Musty or dank smells, often found in the basement, could be a sign of potentially health-threatening mold or mildew problems.
Question: We have been looking at several homes to buy, and have been shocked at some of the terrible smells inside some of the houses. We can live with the pet scents because we have dogs and cats ourselves, but we’re particularly wary of musty odors in the basement or other areas, because we fear they might be a sign of mildew or even mold. Are we just being paranoid?
Answer: Absolutely not. Musty odors consistently rank high on the list of buyer turnoffs, real estate agents say, in part because it could portend health-threatening mold or mildew issues. The source of the stench — often a damp carpet or wet ceiling tiles — must be removed.
Sellers usually can safely handle small jobs of 10 square feet or less by scrubbing the troubled area with water and heavy-duty detergent. It’s important to wear rubber gloves, goggles and an N95 respirator mask.
Never miss a local story.
The respirators, which must be approved by the National Institute for Occupational Safety and the Food and Drug Administration, can be purchased at most hardware and home-improvement warehouses starting at about $20. Larger jobs typically require a professional.
It’s also important to air out any damp parts of the home with a dehumidifier. For basements and other large rooms, researchers at Consumer Reports magazine recommend Danby’s model DDR60A3GP. It was recently on sale at online appliance retailer sylvan.com and some other websites for about $230.
For smaller, less dank areas, CR suggests the $220 Frigidaire model FAD504DWD or the $200 Sunpentown SD-31E.
REAL ESTATE TRIVIA: A woman in New York returned from running errands to find that her husband had completely bulldozed their aging home without a permit — or her prior knowledge and consent. Police charged the man with criminal mischief and released him on $300 bail.
Q: You recently mentioned furniture retailer IKEA in your column. How did the company get such an odd name?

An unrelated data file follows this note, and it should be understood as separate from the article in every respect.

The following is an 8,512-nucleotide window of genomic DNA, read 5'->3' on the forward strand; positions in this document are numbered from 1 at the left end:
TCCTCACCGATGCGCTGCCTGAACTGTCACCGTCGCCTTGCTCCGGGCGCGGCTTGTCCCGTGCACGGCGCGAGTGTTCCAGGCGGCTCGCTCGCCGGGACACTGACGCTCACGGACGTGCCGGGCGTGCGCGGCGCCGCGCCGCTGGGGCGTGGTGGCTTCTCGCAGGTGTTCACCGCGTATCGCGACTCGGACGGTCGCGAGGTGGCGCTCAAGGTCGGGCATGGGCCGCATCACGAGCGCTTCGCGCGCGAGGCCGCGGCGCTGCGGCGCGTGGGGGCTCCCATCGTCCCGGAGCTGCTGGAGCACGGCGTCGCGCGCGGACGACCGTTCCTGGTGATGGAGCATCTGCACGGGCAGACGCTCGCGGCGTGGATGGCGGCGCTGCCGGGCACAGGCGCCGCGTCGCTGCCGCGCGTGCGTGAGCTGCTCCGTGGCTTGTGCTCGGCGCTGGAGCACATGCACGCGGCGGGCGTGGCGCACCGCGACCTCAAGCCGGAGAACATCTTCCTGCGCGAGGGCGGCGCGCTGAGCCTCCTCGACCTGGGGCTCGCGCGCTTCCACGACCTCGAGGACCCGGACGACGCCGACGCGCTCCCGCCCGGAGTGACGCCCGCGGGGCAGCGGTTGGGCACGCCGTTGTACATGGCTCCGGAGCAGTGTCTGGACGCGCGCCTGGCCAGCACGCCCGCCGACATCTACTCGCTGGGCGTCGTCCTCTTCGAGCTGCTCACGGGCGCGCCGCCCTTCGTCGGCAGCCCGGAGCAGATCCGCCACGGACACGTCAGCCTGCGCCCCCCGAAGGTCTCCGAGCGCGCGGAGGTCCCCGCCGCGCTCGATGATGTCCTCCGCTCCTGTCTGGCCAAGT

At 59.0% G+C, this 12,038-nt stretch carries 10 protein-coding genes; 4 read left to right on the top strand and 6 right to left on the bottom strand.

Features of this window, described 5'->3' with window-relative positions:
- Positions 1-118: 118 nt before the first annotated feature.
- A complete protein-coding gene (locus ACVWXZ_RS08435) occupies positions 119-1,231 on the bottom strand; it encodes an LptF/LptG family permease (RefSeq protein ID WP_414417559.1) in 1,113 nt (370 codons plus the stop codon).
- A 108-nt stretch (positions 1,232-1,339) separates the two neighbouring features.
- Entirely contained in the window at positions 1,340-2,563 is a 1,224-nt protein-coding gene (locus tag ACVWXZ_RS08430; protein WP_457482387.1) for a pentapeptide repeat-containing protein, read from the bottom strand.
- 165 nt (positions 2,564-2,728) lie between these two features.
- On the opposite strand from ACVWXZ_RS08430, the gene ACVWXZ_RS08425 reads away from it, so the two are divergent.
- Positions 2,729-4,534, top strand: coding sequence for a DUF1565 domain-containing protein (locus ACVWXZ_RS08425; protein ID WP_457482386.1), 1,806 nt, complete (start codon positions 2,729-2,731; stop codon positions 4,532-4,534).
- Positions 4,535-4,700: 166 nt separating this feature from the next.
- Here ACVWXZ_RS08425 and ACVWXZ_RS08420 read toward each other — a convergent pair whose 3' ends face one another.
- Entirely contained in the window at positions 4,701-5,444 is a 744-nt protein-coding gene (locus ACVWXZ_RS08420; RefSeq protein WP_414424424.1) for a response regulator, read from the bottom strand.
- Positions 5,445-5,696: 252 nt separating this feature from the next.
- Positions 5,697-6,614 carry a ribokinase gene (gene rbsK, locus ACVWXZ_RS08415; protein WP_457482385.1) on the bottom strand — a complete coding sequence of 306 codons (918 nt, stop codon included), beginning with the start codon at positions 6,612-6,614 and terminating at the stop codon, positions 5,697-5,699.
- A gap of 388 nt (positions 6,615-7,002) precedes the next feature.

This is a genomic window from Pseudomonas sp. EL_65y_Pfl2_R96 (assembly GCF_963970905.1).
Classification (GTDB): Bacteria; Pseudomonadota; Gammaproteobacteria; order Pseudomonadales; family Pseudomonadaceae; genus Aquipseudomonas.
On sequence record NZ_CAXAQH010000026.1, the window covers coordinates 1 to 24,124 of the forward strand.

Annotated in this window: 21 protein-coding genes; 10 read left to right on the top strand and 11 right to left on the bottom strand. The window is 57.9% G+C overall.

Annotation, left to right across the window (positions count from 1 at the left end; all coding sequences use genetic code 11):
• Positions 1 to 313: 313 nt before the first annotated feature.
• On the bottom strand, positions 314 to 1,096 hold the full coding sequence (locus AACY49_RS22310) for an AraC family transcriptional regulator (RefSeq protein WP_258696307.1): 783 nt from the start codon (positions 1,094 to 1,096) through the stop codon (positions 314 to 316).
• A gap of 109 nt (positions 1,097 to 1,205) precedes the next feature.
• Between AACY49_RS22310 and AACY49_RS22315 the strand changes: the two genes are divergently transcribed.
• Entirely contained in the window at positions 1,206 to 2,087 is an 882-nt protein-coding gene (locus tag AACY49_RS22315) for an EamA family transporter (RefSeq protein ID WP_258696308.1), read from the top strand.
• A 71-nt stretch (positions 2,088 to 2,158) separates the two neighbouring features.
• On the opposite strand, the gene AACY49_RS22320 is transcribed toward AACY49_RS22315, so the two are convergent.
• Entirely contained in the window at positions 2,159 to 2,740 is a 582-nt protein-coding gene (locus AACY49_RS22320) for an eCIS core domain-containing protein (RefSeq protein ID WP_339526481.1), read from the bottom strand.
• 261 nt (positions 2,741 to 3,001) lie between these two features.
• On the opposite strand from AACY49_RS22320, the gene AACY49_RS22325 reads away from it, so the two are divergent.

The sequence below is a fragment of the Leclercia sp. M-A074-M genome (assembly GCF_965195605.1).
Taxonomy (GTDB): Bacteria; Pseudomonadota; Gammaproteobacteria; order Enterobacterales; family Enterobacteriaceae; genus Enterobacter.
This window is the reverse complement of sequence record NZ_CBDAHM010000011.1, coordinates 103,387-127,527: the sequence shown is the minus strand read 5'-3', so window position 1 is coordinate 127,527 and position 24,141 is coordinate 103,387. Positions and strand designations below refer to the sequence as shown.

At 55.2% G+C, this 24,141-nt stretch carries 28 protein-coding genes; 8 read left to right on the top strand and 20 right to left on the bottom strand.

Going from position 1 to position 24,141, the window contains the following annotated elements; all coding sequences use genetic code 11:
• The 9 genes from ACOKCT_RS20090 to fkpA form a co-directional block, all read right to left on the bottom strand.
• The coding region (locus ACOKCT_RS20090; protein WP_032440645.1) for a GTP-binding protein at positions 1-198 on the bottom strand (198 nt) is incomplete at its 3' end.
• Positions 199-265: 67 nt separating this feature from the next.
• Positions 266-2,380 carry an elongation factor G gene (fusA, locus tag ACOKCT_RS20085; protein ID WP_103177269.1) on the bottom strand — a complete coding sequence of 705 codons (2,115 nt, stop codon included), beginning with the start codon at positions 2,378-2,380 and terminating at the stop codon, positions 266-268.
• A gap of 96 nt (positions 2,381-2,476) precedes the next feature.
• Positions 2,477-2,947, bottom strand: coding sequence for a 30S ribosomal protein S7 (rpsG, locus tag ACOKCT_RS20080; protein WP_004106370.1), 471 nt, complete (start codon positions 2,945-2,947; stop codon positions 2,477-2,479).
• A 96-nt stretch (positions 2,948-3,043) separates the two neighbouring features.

A: It’s an acronym, of sorts. The first two letters of “IKEA” represent the initials of Ingvar Kamprad, who was only 17 when he founded the ready-to-assemble furniture company in Sweden in 1943. The “E” comes from Elmtayrd, the farm where he grew up, and the “A” is a nod to his hometown of Agunnaryd.
IKEA owns and operates about 340 stores in 40 different countries, including 40 outlets in the United States. It consumes about 1 percent of the world’s annual lumber production — a staggering figure for a single company — but has been lauded by several environmental groups for its efforts to restore forests and reduce pollution.
Q: Is it true that the city of Seattle is now fining homeowners who throw food into their garbage bins?
A: It will be, starting July 1. The ban will cover both fresh food and spoiled food, as well as old coffee grounds, pizza boxes, dirty napkins and other types of “food waste.”
Though the program seems intrusive to some property owners, proponents say it’s for a good cause: meeting the city’s goal of recycling and composting 60 percent of its waste by the end of this year. It’s expected to save about 38,000 tons of food garbage each year from being shipped to a landfill that’s 300 miles away, which would help to keep trash-collection fees low and reduce greenhouse-gas emissions.
The fines placed on homeowners who violate the law won’t be egregious. They’ll be just $1, and will be placed on their bimonthly garbage-collection bill. Apartment landlords will get two free warnings, but then will face a $50 fine for each infraction.
The new law is an offshoot from a 2009 ordinance that requires all residential property owners to either subscribe to food- and yard-waste collection companies or to participate in backyard composting. Similar laws already are in effect in cities that include New York, San Francisco and Portland, Ore.
Q: We just refinanced with a 30-year fixed-rate mortgage for $180,000. The interest rate is exactly 4 percent, and our monthly payments for principal and interest will be about $859. If we add an extra $100 in principal-only payment each month to the loan’s outstanding balance, how much would we save in interest and how much sooner would we pay the mortgage off?
A: If you stick to the $859-a-month repayment schedule that the bank gave you, you’ll pay $129,365 in finance charges over the next 30 years, as well as the $180,000 you originally borrowed. Adding an extra $100 payment each month would reduce your total finance charges to $103,084 and allow you to retire the debt in only 24 years, eight months.
In other words, that extra $100 monthly principal-only payment would save you $26,281 in long-term finance charges and allow you to own your home mortgage-free five years, four months earlier.
David W. Myers’ column is distributed by Cowles Syndicate Inc.